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School of Education

Two students work together on a literacy assignment in classroom with books, paper and pencil, and a computer.

Gates Foundation funds help UD researchers work to aid underrepresented students

Shaping minds is a big responsibility, one that teachers in classrooms across America embrace every day.

With the introduction of Common Core or state standards in math, science and English, teachers are tasked with delivering rigorous material in ways that students can easily understand, retain and explain.

This can be difficult when teaching students from traditionally marginalized groups who have not been exposed to this level of rigor. And when standards—and professional development resources—vary so widely across the nation, sometimes even between schools in the same district.

Now, with a $1.5 million grant from the Bill and Melinda Gates Foundation, University of Delaware Professor Laura Desimone and a team of thought leaders in English language arts, mathematics and education policy are working to improve the quality of instruction for the nation’s underrepresented middle and high school students.

Desimone, director of research in UD’s College of Education and Human Development, and her team will work with 12 professional learning partnerships across the country as they design instruction that is better suited to student bodies that are mostly black or Latinx. Each partnership team is composed of a school district serving at least 50% minority students and a professional development team with expertise in supporting teachers to improve curriculum-aligned instruction.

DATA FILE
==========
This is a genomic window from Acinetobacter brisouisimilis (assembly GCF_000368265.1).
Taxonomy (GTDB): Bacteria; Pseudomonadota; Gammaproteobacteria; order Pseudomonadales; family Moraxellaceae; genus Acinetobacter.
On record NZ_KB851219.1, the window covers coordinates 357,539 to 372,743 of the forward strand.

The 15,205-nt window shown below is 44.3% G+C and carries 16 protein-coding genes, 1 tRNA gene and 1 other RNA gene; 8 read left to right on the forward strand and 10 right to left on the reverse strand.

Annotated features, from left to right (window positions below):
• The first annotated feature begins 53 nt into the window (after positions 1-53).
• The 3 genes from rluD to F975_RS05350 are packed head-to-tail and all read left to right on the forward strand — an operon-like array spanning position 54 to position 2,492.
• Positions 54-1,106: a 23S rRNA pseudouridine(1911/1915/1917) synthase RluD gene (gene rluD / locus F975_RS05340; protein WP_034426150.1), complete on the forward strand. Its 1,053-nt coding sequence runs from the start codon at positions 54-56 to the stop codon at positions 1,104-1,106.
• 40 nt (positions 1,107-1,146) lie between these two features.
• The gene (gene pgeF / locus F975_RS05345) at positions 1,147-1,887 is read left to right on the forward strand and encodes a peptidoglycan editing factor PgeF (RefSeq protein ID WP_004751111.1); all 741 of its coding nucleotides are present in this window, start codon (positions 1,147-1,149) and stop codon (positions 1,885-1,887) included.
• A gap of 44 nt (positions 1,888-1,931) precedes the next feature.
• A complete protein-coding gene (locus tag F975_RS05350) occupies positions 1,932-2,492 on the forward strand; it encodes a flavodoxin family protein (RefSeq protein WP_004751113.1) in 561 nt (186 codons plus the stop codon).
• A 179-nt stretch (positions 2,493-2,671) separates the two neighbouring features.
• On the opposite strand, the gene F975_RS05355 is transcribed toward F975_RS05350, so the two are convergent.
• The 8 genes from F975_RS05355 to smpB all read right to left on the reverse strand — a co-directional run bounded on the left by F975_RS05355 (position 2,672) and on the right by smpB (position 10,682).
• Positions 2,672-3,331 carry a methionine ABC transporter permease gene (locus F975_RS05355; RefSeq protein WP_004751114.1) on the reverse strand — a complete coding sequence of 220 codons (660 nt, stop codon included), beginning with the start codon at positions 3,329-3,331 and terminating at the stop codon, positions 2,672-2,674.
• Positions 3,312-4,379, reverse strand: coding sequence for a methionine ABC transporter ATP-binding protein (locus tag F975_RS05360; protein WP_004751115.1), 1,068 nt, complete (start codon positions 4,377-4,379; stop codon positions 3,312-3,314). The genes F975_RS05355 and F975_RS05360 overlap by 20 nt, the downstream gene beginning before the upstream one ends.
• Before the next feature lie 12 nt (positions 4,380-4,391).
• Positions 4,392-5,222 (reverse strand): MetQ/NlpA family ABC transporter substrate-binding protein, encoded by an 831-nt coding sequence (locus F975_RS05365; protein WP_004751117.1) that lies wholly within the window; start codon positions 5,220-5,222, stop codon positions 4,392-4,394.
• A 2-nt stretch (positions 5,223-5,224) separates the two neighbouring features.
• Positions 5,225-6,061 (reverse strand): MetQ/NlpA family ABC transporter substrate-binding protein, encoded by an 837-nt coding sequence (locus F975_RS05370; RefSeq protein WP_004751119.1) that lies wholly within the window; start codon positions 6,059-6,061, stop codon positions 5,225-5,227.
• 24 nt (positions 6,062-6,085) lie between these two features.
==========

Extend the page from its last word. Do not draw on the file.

As the research arm of the project, Desimone and her team are leading work to study the implementation and success of the 12 partnerships, both individually and as a whole. The UD-led research team aims to provide useful feedback to the partnership teams as they refine and improve their efforts to support teachers.

According to Desimone, better instruction on rigorous content, combined with classroom approaches that are respectful and value a student’s own experiences and perspectives, can make learning more meaningful and relevant for students.

“When we ask teachers to use more rigorous content in their classrooms, we have to provide them with support and resources for doing this and for doing it in a way that meets the needs of all the students in their classroom,” Desimone said. “Students come to the classroom with different backgrounds, ideas and ways of looking at the world. We need to support teachers in developing culturally responsive practices that meet students where they are, in ways that respect and value their cultural differences.”

Collaborators on the project include co-principal investigator (PI) and project co-director Kirsten Hill, a UD research affiliate who leads her own evaluation firm in New Orleans, Louisiana; co-PIs Horatio Blackman, a researcher with UD’s Center for Research in Education and Social Policy, who specializes in school improvement and school climate; Mellissa Gordon, CEHD associate professor and expert in adolescent development; and Joshua Wilson, an assistant professor in the School of Education who studies literacy. Others involved in the project include Erica Litke, assistant professor in the School of Education, who has a background in teaching and learning in mathematics, and graduate students Hillary May and Justine Yego. Henry May, director of UD’s Center for Research in Education and Social Policy and Andrew Porter, University of Pennsylvania professor emeritus, serve as consultants on the project.

Article by Karen B. Roberts.

Photo by Jessica Eastburn.

Read the full article on UDaily